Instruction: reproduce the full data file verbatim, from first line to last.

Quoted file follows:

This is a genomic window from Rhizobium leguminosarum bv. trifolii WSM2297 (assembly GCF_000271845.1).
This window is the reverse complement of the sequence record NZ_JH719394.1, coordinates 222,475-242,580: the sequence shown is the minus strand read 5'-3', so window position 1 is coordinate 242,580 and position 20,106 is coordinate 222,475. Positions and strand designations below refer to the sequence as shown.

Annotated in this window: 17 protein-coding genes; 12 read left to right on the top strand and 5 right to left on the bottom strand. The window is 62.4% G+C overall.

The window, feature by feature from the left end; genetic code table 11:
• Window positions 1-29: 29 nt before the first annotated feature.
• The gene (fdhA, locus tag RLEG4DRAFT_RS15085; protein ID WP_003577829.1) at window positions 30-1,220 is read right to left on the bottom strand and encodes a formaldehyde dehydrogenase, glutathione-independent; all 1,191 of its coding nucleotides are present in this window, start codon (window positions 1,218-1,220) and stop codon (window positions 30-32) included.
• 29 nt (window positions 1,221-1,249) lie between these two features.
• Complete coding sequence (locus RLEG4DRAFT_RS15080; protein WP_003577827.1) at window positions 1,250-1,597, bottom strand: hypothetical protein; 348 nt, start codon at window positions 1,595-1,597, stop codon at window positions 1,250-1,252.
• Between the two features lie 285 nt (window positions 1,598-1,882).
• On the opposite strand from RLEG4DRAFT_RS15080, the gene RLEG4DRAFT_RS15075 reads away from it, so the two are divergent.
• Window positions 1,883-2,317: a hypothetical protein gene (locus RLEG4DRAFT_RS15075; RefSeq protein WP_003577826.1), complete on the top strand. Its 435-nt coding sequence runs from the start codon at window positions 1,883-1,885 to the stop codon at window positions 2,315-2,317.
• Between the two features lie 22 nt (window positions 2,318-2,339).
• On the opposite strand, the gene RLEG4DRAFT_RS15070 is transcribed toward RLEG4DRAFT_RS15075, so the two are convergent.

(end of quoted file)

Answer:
This is a genomic window from Rhizobium leguminosarum bv. trifolii WSM2297 (assembly GCF_000271845.1).
This window is the reverse complement of the sequence record NZ_JH719394.1, coordinates 222,475-242,580: the sequence shown is the minus strand read 5'-3', so window position 1 is coordinate 242,580 and position 20,106 is coordinate 222,475. Positions and strand designations below refer to the sequence as shown.

Annotated in this window: 17 protein-coding genes; 12 read left to right on the top strand and 5 right to left on the bottom strand. The window is 62.4% G+C overall.

The window, feature by feature from the left end; genetic code table 11:
• Window positions 1-29: 29 nt before the first annotated feature.
• The gene (fdhA, locus tag RLEG4DRAFT_RS15085; protein ID WP_003577829.1) at window positions 30-1,220 is read right to left on the bottom strand and encodes a formaldehyde dehydrogenase, glutathione-independent; all 1,191 of its coding nucleotides are present in this window, start codon (window positions 1,218-1,220) and stop codon (window positions 30-32) included.
• 29 nt (window positions 1,221-1,249) lie between these two features.
• Complete coding sequence (locus RLEG4DRAFT_RS15080; protein WP_003577827.1) at window positions 1,250-1,597, bottom strand: hypothetical protein; 348 nt, start codon at window positions 1,595-1,597, stop codon at window positions 1,250-1,252.
• Between the two features lie 285 nt (window positions 1,598-1,882).
• On the opposite strand from RLEG4DRAFT_RS15080, the gene RLEG4DRAFT_RS15075 reads away from it, so the two are divergent.
• Window positions 1,883-2,317: a hypothetical protein gene (locus RLEG4DRAFT_RS15075; RefSeq protein WP_003577826.1), complete on the top strand. Its 435-nt coding sequence runs from the start codon at window positions 1,883-1,885 to the stop codon at window positions 2,315-2,317.
• Between the two features lie 22 nt (window positions 2,318-2,339).
• On the opposite strand, the gene RLEG4DRAFT_RS15070 is transcribed toward RLEG4DRAFT_RS15075, so the two are convergent.